Lincoln makes another calculated rhetorical appeal in this line. He does not specifically state that anyone on either side was in favor of war and bloodshed. His use of “all” signals inclusion, which appeals to those seeking to reunify the country and avoids casting blame.
"With malice toward none; with charity for all; with firmness in the right..." See in text (Text of Lincoln's Speech)
This trio of phrases concisely summarizes Lincoln’s attitude in the entire address. Lincoln’s perspective toward the Civil War as it draws to a close is one of balance and compassion. His aim is not to castigate the Confederacy, only to end the conflict and reconcile the nation. The phrase “with firmness in the right” conveys Lincoln’s conviction in the correctness of the Union cause, specifically the moral necessity of eradicating slavery from the United States. This method of summarizing the main points of a speech in its conclusion is an effective rhetorical strategy; it reminds the audience of what is most important and leaves a lasting impression.
"until all the wealth piled by the bondman's two hundred and fifty years of unrequited toil shall be sunk, and until every drop of blood drawn with the lash shall be paid by another drawn with the sword..." See in text (Text of Lincoln's Speech)
In this passage, Lincoln reiterates the idea that the Civil War represents a punishment and payment for the sin of slavery. Lincoln expresses this idea using the image of blood; the every drop of blood exacted from slaves by their masters must be matched by blood spilled on the battlefields of the war. This image is purely figurative, but it is elegant and concrete enough to convey Lincoln’s point forcefully.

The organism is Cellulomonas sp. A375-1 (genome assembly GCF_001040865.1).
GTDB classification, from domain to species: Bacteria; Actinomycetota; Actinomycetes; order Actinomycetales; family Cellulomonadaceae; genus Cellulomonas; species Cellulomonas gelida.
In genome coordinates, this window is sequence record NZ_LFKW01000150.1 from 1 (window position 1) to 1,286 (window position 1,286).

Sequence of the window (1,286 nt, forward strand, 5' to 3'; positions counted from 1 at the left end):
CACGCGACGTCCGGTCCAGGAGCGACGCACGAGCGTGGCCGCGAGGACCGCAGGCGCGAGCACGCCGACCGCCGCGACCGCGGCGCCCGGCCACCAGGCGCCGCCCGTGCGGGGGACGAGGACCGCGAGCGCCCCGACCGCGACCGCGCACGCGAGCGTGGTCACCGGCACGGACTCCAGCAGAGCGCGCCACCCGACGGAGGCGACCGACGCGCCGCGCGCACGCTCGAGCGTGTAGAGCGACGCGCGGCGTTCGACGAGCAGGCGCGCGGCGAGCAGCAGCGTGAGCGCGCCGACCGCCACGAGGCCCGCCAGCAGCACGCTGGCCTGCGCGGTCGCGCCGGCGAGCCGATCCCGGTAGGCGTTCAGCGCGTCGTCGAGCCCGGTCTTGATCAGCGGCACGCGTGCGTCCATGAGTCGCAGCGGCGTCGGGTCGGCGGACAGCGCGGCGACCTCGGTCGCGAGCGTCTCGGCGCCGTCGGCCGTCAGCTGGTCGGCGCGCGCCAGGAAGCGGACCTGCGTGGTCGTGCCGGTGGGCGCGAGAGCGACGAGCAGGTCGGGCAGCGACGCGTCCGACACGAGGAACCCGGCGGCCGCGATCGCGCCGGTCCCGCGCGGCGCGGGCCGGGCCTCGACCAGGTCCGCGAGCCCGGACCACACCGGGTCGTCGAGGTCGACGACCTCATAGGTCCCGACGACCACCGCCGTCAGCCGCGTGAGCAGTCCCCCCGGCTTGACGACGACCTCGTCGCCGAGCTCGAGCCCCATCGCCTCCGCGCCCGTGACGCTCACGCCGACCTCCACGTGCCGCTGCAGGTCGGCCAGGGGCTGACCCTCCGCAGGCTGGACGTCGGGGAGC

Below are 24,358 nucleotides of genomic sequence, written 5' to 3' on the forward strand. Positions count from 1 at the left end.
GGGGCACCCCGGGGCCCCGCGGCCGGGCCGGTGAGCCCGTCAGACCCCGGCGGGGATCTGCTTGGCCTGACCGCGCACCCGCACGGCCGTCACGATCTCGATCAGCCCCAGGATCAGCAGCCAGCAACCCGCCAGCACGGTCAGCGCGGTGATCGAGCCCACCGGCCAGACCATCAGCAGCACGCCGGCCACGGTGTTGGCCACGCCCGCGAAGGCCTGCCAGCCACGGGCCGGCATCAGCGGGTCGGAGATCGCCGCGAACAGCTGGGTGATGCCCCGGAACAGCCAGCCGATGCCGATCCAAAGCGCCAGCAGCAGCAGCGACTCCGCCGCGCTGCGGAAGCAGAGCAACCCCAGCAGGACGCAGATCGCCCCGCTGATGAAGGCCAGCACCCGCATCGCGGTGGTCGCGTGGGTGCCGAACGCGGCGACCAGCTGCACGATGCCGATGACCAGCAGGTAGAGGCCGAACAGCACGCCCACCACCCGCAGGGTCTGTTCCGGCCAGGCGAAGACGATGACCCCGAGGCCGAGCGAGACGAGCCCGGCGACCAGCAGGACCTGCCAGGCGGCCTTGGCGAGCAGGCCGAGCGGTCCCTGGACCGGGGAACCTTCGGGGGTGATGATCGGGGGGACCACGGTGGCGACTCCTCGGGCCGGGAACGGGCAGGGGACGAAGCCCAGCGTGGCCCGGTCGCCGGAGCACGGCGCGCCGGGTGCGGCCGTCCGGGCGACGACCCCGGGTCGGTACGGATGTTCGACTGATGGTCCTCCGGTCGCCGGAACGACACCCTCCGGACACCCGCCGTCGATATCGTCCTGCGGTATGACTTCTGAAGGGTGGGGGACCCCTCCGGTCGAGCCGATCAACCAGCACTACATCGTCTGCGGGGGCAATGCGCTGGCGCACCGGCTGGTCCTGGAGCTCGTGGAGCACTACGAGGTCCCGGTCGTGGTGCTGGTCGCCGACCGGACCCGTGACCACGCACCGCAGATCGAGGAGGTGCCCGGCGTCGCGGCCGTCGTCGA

"With high hope for the future, no prediction in regard to it is ventured...." See in text (Text of Lincoln's Speech)
Lincoln’s opening paragraph is cautiously optimistic and reflects the overall purpose of his speech. He uses neutral language, he draws attention to the Union army’s successes, and he professes “high hope for the future.” However, note that Lincoln avoids mention of any “prediction” of what will come. This allows him to focus his policies on reunification as the defining aspect of his second term of office, allowing him to craft this inaugural address appropriately.
"The progress of our arms..." See in text (Text of Lincoln's Speech)